On November 10, 2008, NERA Economic Consulting released a report entitled "SEC Settlements: A New Era Post-Sox" (here) that details trends in the number of SEC settlements and of SEC settlement values in the six years since the enactment of the Sarbanes-Oxley Act.


The Report has a number of interesting findings, including the observation that prior to SOX’s enactment, the largest SEC enforcement action penalty was the April 2002 penalty of $10 million imposed against Xerox. However, the Report notes, after SOX, "the SEC has imposed penalties of $10 million against 115 parties, include 14 that were penalized at least $100 million." The Report includes a "top ten" settlements list, which is headed by AIG’s 2006 settlement of $800 million.


The Report also contains an analysis of the five most frequent allegations. Topping the list is microcap fraud (such as broker room operations or pump-and-dump schemes), followed by misstatement/omissions (including options backdating), and misappropriation of investor funds. The majority of cases against publicly traded companies involve allegations of misrepresentations or omissions.


The Report note that the SEC is on pace to reach 739 settlements in 2008, which would represent an increase in the number of settlements for the second straight year. The increase is driven largely by an increase in the number of individual settlements. The number of company settlements, by contrast, is declining. The number of company settlements is on pace to reach 171, which would represent the lowest number of company settlements since SOX was enacted.


The median 2008 company settlement through the end of the third quarter is $1.0 million, which is up from the 2007 median of $700,000, but well below the annual medians during the years 2004-2006, when the medians ranged from $1.1 to $1.5 million. The median individual settlement throughout the post-SOX era has been approximately $100,000.


Median settlements for public company misstatement cases have declined from a 2006 high of $50 million to a 2008 median (through the end of the third quarter) of $12.0 million. The report speculates that this decline may be due to the 2007 institution of a requirement for Commission approval prior to beginning negotiations in public company cases. (It is also probably worth noting that three of the top ten settlements took place in 2006, whereas none of the top ten has yet taken place in 2008.) The majority of public company misstatement cases settle for less than 1% of market capitalization.


The Report did note that of 197 companies the study identified as having settled SEC enforcement proceedings related to company misrepresentations or omissions, 181 had announced the existence of an investigation. The average time from the investigation announcement to the settlement for these 181 companies was 2.3 years.


The report also found that forty-three percent of company payments have been in the form of disgorgement, with 57% representing penalties. With respect to individual settlements, disgorgement represents 88% of payment amounts.


Relation Between SEC Settlements and Securities Class Action Lawsuits?:  The Report anticipated a question that formed in my mind as I read its analysis, which is the relation, if any, between SEC settlements and private securities class action litigation. The Report notes "it might be tempting to draw a comparison" between the number of class action filings, which increased in 2007, and the increase in the number of SEC settlements in 2007 compared to 2006. The Report notes that this comparison would be "misleading" in two respects:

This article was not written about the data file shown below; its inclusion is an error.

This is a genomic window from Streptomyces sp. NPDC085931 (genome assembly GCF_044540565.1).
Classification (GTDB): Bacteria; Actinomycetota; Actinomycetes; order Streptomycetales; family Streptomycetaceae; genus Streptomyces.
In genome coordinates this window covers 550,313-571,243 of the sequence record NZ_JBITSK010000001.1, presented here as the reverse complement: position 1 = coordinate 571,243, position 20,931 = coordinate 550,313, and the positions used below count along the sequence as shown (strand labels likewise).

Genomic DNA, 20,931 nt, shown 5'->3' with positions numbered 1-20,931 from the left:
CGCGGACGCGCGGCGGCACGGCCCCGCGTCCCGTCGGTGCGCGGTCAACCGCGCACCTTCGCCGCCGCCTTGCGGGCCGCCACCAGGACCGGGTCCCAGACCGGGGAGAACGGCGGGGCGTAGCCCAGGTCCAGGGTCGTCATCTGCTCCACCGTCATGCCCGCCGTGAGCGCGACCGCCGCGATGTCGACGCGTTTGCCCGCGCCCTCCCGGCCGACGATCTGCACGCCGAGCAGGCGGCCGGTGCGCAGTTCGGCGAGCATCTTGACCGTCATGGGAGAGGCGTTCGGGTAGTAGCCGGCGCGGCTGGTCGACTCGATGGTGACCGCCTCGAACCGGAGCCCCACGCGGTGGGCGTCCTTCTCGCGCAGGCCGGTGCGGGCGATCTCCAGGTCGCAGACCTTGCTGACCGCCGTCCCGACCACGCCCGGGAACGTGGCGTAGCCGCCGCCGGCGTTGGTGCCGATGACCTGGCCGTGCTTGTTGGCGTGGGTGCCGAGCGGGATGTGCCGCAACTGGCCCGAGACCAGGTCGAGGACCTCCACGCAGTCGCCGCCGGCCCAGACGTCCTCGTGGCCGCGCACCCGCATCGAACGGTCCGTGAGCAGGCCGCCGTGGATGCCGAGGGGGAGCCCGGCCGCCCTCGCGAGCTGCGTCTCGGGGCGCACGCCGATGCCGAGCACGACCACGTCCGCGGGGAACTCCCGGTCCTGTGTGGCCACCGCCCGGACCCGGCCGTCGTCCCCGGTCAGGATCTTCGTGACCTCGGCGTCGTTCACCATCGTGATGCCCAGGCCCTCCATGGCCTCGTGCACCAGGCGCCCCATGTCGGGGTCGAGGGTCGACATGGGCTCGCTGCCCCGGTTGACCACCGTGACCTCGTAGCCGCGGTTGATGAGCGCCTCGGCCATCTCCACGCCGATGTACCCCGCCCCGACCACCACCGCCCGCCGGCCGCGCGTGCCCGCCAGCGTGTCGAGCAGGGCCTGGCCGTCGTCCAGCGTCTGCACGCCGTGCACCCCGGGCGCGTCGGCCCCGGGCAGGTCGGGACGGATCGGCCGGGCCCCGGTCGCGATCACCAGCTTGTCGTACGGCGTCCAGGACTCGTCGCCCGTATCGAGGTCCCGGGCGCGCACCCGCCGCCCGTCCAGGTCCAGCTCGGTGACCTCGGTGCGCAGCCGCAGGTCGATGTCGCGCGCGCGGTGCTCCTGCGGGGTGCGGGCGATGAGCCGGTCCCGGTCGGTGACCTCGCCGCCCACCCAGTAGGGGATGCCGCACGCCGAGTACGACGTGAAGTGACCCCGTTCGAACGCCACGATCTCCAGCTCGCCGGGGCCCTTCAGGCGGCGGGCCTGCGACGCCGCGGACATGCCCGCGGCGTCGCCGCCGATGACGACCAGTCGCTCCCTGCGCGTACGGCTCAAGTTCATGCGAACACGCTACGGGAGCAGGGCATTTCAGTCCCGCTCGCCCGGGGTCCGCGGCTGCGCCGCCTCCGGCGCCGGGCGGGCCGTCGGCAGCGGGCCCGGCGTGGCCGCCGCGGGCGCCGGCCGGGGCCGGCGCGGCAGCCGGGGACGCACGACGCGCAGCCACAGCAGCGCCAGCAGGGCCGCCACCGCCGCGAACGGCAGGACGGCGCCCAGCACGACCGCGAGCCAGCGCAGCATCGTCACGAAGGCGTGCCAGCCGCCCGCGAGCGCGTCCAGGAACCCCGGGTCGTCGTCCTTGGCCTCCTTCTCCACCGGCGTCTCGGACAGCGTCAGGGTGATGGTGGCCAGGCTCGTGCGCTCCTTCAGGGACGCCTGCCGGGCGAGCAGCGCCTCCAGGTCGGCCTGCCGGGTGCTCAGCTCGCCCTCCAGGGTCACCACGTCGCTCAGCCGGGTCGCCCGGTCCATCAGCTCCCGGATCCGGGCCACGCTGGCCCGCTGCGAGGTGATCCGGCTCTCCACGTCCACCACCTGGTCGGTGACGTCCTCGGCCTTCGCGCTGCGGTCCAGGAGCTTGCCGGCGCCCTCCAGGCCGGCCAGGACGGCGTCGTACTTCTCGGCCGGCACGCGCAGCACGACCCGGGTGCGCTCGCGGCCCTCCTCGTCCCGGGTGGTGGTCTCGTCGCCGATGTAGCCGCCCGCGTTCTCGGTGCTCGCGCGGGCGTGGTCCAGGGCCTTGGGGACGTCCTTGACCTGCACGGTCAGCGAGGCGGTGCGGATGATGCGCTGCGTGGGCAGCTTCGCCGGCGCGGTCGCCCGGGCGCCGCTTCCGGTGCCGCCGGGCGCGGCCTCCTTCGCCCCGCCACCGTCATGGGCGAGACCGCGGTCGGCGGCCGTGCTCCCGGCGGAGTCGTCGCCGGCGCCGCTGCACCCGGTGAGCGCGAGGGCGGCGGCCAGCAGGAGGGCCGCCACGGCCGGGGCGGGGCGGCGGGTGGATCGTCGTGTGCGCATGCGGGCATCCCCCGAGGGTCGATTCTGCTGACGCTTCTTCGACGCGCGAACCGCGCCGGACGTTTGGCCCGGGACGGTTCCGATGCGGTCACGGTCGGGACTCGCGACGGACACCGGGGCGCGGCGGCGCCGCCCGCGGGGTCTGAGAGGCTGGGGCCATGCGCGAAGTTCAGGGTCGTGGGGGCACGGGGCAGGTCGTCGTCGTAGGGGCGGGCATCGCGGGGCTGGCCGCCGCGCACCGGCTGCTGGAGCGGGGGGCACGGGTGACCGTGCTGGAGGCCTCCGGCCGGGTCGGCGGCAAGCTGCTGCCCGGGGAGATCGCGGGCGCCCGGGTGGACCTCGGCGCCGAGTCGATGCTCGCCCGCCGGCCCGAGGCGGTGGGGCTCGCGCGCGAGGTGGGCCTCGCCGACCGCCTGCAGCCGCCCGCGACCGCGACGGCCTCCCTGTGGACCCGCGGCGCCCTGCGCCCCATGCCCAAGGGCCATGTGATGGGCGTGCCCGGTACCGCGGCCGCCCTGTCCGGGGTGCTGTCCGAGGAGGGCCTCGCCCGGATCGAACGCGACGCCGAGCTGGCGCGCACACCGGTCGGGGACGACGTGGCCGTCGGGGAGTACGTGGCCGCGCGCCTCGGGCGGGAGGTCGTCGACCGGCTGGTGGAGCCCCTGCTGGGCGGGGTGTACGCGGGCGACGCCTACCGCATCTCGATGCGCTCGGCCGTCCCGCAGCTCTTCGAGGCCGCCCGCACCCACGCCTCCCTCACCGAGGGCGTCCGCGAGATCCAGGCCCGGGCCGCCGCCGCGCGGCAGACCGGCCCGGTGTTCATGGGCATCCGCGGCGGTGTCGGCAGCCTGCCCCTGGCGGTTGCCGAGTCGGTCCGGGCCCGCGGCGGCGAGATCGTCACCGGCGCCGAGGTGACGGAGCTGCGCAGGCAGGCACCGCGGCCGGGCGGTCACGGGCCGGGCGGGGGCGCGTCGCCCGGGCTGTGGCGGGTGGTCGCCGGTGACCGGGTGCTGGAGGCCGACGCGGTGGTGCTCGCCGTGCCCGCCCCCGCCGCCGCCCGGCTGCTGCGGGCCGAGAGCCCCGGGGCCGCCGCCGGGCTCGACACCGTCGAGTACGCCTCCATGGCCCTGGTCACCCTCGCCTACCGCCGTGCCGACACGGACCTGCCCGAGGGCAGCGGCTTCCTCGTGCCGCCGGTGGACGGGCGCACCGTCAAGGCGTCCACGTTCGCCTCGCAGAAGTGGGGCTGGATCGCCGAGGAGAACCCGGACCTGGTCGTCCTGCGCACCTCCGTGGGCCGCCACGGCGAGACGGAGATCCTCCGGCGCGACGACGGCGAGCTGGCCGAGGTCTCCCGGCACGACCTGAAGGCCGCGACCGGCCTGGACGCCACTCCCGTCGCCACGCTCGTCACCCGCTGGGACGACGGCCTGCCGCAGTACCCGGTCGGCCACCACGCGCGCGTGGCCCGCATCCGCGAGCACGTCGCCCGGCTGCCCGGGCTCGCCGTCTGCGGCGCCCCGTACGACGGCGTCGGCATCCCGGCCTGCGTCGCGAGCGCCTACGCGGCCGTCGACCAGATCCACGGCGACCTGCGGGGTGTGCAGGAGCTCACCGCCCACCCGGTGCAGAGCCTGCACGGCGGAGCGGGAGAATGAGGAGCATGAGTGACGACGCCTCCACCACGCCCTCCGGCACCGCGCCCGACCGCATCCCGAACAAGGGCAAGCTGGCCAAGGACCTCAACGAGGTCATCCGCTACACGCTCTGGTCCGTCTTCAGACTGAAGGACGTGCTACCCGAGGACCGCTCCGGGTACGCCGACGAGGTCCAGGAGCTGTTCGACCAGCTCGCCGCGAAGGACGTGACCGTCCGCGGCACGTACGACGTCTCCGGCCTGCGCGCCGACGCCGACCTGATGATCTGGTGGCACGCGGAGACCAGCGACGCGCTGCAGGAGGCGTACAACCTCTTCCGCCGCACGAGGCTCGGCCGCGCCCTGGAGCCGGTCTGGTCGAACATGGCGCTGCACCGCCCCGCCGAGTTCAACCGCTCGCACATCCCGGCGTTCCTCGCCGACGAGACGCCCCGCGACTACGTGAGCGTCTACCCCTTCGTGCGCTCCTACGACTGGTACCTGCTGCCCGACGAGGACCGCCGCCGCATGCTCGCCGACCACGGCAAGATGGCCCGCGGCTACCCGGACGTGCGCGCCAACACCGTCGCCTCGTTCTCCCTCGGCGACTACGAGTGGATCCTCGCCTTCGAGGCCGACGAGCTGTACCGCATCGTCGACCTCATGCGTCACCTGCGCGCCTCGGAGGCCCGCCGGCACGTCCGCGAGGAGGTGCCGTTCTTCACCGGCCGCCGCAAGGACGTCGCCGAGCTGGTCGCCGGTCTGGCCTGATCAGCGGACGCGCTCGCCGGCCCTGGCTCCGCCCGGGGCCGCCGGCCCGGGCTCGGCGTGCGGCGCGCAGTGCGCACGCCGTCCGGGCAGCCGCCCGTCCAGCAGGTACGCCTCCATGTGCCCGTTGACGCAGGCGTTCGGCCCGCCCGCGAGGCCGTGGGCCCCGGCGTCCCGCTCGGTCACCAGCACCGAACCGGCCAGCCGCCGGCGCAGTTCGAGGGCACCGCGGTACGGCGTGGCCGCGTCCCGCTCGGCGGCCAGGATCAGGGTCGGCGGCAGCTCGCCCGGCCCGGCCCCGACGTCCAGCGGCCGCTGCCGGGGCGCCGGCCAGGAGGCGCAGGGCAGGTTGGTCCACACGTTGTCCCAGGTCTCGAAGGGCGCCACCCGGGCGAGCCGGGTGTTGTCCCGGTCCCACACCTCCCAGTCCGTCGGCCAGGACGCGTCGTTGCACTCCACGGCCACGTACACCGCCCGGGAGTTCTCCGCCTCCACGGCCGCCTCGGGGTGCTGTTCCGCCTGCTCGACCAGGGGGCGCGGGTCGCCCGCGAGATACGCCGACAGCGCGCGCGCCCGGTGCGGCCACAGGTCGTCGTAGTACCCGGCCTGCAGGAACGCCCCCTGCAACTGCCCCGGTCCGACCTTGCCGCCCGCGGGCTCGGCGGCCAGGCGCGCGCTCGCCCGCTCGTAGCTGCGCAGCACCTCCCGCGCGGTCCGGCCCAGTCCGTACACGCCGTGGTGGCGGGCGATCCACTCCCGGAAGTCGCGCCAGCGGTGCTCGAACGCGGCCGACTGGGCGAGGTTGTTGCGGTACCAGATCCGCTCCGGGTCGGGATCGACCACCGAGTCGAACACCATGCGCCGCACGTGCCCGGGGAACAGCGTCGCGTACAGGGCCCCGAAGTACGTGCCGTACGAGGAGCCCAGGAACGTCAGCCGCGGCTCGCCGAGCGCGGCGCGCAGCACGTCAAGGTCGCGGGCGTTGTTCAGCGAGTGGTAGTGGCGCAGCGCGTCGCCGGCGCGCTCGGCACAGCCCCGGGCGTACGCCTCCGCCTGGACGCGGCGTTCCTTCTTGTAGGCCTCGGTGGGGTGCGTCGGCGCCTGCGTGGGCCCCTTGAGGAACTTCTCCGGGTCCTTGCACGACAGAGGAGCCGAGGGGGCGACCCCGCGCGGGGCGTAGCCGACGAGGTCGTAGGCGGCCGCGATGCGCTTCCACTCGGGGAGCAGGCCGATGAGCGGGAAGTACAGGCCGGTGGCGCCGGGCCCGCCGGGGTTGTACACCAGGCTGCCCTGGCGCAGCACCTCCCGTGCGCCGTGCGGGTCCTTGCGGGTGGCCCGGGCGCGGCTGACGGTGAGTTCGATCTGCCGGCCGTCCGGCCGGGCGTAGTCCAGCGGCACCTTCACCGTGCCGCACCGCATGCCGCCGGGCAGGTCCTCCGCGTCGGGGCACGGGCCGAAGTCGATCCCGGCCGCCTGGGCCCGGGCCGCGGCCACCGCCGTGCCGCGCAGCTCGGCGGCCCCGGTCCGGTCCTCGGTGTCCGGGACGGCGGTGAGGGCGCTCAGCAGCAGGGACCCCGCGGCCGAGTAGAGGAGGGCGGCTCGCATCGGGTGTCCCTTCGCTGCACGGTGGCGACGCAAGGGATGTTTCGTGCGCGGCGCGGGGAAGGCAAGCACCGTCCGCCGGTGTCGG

First, the filing of a securities class action represents the first stage of class action legal proceedings, whereas SEC settlements are part of the last stage of the legal process. Because the SEC does not announce its investigations publicly, it is generally not possible to track the beginning of investigations. Instead this paper tracks settlements, which are often the first public information about an SEC matter. Second, most SEC settlements do not parallel shareholder class actions. In 2007, only 22% of SEC settlements were with public companies or their employees and related to misstatements, and were therefore closely comparable to shareholder class actions.


SEC Settlements and D&O Insurance, Briefly Noted: It is probably worth emphasizing that very little if any of the amounts involved in these settlements would have been insured under a typical D&O insurance policy. Most policies exclude from their definition of insured "Loss" such items as "fines and penalties" and disgorgements of amounts are typically excluded or do not otherwise represent insurable loss. However, in many instances, defense fees incurred in connection with the enforcement proceedings would be covered, depending on the applicable policy’s definition of the term "Claim."


New NERA Website: In addition to its Report, NERA also announced on November 10 the launch of its new website entitled "Securities Litigation Trends" (here) where NERA will be centralizing its own securities litigation analysis and also collecting other useful links (including related blogs).


Special thanks to Ben Seggerson at NERA for providing links to the NERA study and to the new web page.